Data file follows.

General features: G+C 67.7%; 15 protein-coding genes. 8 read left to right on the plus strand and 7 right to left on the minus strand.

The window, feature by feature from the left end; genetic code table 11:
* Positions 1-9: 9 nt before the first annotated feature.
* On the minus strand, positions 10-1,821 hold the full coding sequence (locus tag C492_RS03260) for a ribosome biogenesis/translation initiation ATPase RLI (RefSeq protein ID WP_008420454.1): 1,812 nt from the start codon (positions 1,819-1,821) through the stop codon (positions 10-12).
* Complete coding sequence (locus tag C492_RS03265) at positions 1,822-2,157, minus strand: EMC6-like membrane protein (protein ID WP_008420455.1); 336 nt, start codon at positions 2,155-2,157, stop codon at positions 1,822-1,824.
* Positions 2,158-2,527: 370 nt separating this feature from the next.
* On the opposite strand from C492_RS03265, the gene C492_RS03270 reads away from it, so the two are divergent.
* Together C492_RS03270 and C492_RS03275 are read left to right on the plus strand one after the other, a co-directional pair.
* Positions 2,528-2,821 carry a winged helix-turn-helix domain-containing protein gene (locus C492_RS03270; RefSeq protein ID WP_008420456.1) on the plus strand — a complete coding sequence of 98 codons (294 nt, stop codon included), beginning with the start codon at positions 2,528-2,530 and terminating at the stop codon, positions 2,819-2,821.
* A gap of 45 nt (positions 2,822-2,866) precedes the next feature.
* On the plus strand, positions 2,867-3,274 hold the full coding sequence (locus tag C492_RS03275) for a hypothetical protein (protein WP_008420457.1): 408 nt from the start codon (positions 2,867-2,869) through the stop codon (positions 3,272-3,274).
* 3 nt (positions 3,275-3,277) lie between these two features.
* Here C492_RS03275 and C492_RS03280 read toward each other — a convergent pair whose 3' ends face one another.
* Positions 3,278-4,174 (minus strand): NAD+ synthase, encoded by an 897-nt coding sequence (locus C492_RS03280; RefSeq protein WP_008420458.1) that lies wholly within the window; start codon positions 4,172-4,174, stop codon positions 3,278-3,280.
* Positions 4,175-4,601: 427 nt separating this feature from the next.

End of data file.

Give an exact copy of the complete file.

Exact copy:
General features: G+C 67.7%; 15 protein-coding genes. 8 read left to right on the plus strand and 7 right to left on the minus strand.

The window, feature by feature from the left end; genetic code table 11:
* Positions 1-9: 9 nt before the first annotated feature.
* On the minus strand, positions 10-1,821 hold the full coding sequence (locus tag C492_RS03260) for a ribosome biogenesis/translation initiation ATPase RLI (RefSeq protein ID WP_008420454.1): 1,812 nt from the start codon (positions 1,819-1,821) through the stop codon (positions 10-12).
* Complete coding sequence (locus tag C492_RS03265) at positions 1,822-2,157, minus strand: EMC6-like membrane protein (protein ID WP_008420455.1); 336 nt, start codon at positions 2,155-2,157, stop codon at positions 1,822-1,824.
* Positions 2,158-2,527: 370 nt separating this feature from the next.
* On the opposite strand from C492_RS03265, the gene C492_RS03270 reads away from it, so the two are divergent.
* Together C492_RS03270 and C492_RS03275 are read left to right on the plus strand one after the other, a co-directional pair.
* Positions 2,528-2,821 carry a winged helix-turn-helix domain-containing protein gene (locus C492_RS03270; RefSeq protein ID WP_008420456.1) on the plus strand — a complete coding sequence of 98 codons (294 nt, stop codon included), beginning with the start codon at positions 2,528-2,530 and terminating at the stop codon, positions 2,819-2,821.
* A gap of 45 nt (positions 2,822-2,866) precedes the next feature.
* On the plus strand, positions 2,867-3,274 hold the full coding sequence (locus tag C492_RS03275) for a hypothetical protein (protein WP_008420457.1): 408 nt from the start codon (positions 2,867-2,869) through the stop codon (positions 3,272-3,274).
* 3 nt (positions 3,275-3,277) lie between these two features.
* Here C492_RS03275 and C492_RS03280 read toward each other — a convergent pair whose 3' ends face one another.
* Positions 3,278-4,174 (minus strand): NAD+ synthase, encoded by an 897-nt coding sequence (locus C492_RS03280; RefSeq protein WP_008420458.1) that lies wholly within the window; start codon positions 4,172-4,174, stop codon positions 3,278-3,280.
* Positions 4,175-4,601: 427 nt separating this feature from the next.